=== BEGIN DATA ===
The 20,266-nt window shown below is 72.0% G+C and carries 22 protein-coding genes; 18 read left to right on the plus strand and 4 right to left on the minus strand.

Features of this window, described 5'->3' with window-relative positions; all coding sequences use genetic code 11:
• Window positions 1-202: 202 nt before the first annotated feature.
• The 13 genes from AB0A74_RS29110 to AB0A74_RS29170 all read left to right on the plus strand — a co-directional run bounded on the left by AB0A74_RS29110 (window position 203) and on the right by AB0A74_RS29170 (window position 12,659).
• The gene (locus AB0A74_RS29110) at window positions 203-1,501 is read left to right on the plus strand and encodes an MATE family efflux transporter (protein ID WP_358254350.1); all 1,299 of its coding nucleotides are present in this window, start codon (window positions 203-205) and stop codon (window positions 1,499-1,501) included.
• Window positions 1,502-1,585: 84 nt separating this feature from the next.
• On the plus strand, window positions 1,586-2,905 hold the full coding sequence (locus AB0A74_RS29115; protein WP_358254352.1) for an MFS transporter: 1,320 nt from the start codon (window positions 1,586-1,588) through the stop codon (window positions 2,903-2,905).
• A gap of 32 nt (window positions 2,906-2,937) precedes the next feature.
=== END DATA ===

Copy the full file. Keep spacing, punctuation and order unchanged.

The 20,266-nt window shown below is 72.0% G+C and carries 22 protein-coding genes; 18 read left to right on the plus strand and 4 right to left on the minus strand.

Features of this window, described 5'->3' with window-relative positions; all coding sequences use genetic code 11:
• Window positions 1-202: 202 nt before the first annotated feature.
• The 13 genes from AB0A74_RS29110 to AB0A74_RS29170 all read left to right on the plus strand — a co-directional run bounded on the left by AB0A74_RS29110 (window position 203) and on the right by AB0A74_RS29170 (window position 12,659).
• The gene (locus AB0A74_RS29110) at window positions 203-1,501 is read left to right on the plus strand and encodes an MATE family efflux transporter (protein ID WP_358254350.1); all 1,299 of its coding nucleotides are present in this window, start codon (window positions 203-205) and stop codon (window positions 1,499-1,501) included.
• Window positions 1,502-1,585: 84 nt separating this feature from the next.
• On the plus strand, window positions 1,586-2,905 hold the full coding sequence (locus AB0A74_RS29115; protein WP_358254352.1) for an MFS transporter: 1,320 nt from the start codon (window positions 1,586-1,588) through the stop codon (window positions 2,903-2,905).
• A gap of 32 nt (window positions 2,906-2,937) precedes the next feature.